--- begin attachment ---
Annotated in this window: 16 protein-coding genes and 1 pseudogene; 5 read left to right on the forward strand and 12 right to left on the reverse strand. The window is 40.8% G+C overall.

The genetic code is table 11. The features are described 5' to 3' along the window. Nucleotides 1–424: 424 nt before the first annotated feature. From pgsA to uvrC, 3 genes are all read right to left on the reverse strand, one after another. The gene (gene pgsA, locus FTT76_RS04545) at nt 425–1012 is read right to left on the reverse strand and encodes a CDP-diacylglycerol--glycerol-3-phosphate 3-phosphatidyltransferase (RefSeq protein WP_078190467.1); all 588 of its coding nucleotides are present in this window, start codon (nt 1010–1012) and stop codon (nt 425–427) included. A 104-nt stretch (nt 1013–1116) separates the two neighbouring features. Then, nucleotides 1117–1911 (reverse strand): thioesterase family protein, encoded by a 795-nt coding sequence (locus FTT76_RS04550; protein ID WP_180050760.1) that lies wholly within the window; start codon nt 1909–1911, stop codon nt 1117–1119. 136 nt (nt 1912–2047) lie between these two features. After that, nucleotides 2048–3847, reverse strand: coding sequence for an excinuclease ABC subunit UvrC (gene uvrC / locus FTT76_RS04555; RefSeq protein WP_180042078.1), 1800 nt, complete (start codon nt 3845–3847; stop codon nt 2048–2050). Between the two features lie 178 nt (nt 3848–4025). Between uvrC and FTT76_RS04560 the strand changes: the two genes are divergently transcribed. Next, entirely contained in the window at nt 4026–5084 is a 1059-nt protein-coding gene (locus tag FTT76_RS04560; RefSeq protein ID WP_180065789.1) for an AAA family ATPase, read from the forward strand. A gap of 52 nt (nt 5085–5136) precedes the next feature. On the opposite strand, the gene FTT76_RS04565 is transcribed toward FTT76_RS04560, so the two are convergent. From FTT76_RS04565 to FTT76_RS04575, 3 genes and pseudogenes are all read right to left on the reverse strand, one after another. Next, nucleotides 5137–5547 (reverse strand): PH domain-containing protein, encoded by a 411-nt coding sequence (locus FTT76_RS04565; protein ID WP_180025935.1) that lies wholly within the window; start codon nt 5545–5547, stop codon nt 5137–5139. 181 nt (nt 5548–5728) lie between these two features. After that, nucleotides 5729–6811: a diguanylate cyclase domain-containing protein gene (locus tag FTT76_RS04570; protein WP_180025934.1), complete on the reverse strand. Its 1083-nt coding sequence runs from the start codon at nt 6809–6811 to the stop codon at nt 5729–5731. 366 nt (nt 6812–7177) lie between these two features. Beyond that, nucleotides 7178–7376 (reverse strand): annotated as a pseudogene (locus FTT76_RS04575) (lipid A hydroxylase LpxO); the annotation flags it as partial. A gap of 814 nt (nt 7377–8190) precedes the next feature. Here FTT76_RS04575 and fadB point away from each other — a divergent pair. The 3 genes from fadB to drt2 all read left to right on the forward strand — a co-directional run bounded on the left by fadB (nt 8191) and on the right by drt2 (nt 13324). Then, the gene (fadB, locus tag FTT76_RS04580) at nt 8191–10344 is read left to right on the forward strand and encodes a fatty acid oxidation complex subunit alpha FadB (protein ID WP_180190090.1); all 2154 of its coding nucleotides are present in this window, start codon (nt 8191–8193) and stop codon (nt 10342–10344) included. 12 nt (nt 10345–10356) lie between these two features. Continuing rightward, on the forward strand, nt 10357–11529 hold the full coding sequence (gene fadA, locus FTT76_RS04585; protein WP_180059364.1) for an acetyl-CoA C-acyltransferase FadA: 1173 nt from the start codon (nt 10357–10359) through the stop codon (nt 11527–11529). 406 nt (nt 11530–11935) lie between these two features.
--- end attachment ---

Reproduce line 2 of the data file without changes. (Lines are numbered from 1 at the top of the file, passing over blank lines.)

The genetic code is table 11. The features are described 5' to 3' along the window. Nucleotides 1–424: 424 nt before the first annotated feature. From pgsA to uvrC, 3 genes are all read right to left on the reverse strand, one after another. The gene (gene pgsA, locus FTT76_RS04545) at nt 425–1012 is read right to left on the reverse strand and encodes a CDP-diacylglycerol--glycerol-3-phosphate 3-phosphatidyltransferase (RefSeq protein WP_078190467.1); all 588 of its coding nucleotides are present in this window, start codon (nt 1010–1012) and stop codon (nt 425–427) included. A 104-nt stretch (nt 1013–1116) separates the two neighbouring features. Then, nucleotides 1117–1911 (reverse strand): thioesterase family protein, encoded by a 795-nt coding sequence (locus FTT76_RS04550; protein ID WP_180050760.1) that lies wholly within the window; start codon nt 1909–1911, stop codon nt 1117–1119. 136 nt (nt 1912–2047) lie between these two features. After that, nucleotides 2048–3847, reverse strand: coding sequence for an excinuclease ABC subunit UvrC (gene uvrC / locus FTT76_RS04555; RefSeq protein WP_180042078.1), 1800 nt, complete (start codon nt 3845–3847; stop codon nt 2048–2050). Between the two features lie 178 nt (nt 3848–4025). Between uvrC and FTT76_RS04560 the strand changes: the two genes are divergently transcribed. Next, entirely contained in the window at nt 4026–5084 is a 1059-nt protein-coding gene (locus tag FTT76_RS04560; RefSeq protein ID WP_180065789.1) for an AAA family ATPase, read from the forward strand. A gap of 52 nt (nt 5085–5136) precedes the next feature. On the opposite strand, the gene FTT76_RS04565 is transcribed toward FTT76_RS04560, so the two are convergent. From FTT76_RS04565 to FTT76_RS04575, 3 genes and pseudogenes are all read right to left on the reverse strand, one after another. Next, nucleotides 5137–5547 (reverse strand): PH domain-containing protein, encoded by a 411-nt coding sequence (locus FTT76_RS04565; protein ID WP_180025935.1) that lies wholly within the window; start codon nt 5545–5547, stop codon nt 5137–5139. 181 nt (nt 5548–5728) lie between these two features. After that, nucleotides 5729–6811: a diguanylate cyclase domain-containing protein gene (locus tag FTT76_RS04570; protein WP_180025934.1), complete on the reverse strand. Its 1083-nt coding sequence runs from the start codon at nt 6809–6811 to the stop codon at nt 5729–5731. 366 nt (nt 6812–7177) lie between these two features. Beyond that, nucleotides 7178–7376 (reverse strand): annotated as a pseudogene (locus FTT76_RS04575) (lipid A hydroxylase LpxO); the annotation flags it as partial. A gap of 814 nt (nt 7377–8190) precedes the next feature. Here FTT76_RS04575 and fadB point away from each other — a divergent pair. The 3 genes from fadB to drt2 all read left to right on the forward strand — a co-directional run bounded on the left by fadB (nt 8191) and on the right by drt2 (nt 13324). Then, the gene (fadB, locus tag FTT76_RS04580) at nt 8191–10344 is read left to right on the forward strand and encodes a fatty acid oxidation complex subunit alpha FadB (protein ID WP_180190090.1); all 2154 of its coding nucleotides are present in this window, start codon (nt 8191–8193) and stop codon (nt 10342–10344) included. 12 nt (nt 10345–10356) lie between these two features. Continuing rightward, on the forward strand, nt 10357–11529 hold the full coding sequence (gene fadA, locus FTT76_RS04585; protein WP_180059364.1) for an acetyl-CoA C-acyltransferase FadA: 1173 nt from the start codon (nt 10357–10359) through the stop codon (nt 11527–11529). 406 nt (nt 11530–11935) lie between these two features.